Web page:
Another Lashkar Gah resident, Nizamuddin, who like many Afghans uses only one name, said he was hiding with his family in their home and was too afraid to step out.

The U.S. and other world leaders have warned the Taliban against a military takeover of Afghanistan, saying they would become an international pariah again if they tried to take power by force.

When they last ruled Afghanistan, the Taliban were recognized by only three countries – Pakistan, Saudi Arabia, and the United Arab Emirates.

Get the Monitor Stories you care about delivered to your inbox.

Your email address

By signing up, you agree to our Privacy Policy.

Also Tuesday, the U.S. Embassy in Kabul tweeted: “The Taliban’s disregard for the dignity of each Afghan citizen and for human life more broadly has shocked the world. This is not how legitimate powers or governments behave.”

This story was reported by The Associated Press.

You’ve read  of  free articles.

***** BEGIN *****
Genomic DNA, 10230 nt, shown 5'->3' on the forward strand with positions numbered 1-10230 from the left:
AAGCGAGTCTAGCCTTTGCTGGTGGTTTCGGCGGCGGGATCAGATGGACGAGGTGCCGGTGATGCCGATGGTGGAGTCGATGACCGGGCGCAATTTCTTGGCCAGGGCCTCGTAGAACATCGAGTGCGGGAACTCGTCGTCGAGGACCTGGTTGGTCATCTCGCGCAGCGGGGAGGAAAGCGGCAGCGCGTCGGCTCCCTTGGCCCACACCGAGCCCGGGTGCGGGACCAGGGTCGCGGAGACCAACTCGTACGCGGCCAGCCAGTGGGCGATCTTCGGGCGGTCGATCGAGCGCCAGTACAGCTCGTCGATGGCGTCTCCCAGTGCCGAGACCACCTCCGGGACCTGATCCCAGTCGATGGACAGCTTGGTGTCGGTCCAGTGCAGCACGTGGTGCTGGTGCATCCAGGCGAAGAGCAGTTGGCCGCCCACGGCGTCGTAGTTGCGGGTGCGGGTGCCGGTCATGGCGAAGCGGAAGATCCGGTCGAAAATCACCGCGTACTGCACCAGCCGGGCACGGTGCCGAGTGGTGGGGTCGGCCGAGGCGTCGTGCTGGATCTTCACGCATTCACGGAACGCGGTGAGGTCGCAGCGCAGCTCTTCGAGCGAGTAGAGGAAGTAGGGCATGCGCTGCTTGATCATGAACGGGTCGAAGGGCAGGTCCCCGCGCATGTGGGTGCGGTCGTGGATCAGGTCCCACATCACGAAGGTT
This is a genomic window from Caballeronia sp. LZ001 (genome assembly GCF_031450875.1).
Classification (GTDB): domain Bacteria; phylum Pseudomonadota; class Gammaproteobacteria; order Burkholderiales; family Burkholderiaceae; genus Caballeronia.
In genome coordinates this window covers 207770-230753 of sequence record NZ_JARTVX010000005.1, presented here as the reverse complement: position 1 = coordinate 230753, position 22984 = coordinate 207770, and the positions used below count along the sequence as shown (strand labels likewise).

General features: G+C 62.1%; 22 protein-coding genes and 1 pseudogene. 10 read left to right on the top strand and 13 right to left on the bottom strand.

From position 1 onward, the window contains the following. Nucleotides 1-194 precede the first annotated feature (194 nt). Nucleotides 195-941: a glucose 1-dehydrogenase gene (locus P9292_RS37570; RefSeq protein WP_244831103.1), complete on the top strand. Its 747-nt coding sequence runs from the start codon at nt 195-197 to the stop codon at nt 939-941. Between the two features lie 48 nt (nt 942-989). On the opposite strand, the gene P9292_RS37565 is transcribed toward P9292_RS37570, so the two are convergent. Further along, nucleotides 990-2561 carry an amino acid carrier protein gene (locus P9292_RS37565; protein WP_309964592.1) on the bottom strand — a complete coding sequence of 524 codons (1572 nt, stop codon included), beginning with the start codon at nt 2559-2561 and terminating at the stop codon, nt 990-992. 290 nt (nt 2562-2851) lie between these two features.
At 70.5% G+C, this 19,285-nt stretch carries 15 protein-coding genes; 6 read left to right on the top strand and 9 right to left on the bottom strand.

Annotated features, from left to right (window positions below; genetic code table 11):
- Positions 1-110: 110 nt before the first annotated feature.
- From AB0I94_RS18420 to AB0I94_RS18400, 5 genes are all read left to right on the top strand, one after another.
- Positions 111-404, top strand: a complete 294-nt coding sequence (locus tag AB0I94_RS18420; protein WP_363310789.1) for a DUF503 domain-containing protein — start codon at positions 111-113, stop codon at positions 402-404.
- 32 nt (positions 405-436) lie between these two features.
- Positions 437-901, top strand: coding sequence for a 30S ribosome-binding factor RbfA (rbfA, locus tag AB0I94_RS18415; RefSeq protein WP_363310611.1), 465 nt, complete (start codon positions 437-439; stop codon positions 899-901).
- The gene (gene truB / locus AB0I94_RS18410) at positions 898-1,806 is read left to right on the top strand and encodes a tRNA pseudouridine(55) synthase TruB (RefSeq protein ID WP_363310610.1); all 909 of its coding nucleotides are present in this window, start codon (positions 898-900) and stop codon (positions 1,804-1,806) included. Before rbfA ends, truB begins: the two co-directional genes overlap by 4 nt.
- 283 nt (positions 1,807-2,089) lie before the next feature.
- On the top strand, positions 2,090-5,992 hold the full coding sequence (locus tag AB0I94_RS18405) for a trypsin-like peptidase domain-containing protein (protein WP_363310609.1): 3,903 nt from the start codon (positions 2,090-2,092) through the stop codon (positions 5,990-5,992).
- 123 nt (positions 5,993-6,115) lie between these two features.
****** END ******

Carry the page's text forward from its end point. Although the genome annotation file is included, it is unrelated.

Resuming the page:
Subscribe to continue.

Help fund Monitor journalism for $11/ month

Already a subscriber? Login


Mark Sappenfield
Editor

Monitor journalism changes lives because we open that too-small box that most people think they live in. We believe news can and should expand a sense of identity and possibility beyond narrow conventional expectations.

Our work isn’t possible without your support.

Subscribe

Unlimited digital access $11/month.

Already a subscriber? Login

Digital subscription includes:

  • Unlimited access to CSMonitor.com.
  • CSMonitor.com archive.
  • The Monitor Daily email.
  • No advertising.
  • Cancel anytime.

Subscribe

Related stories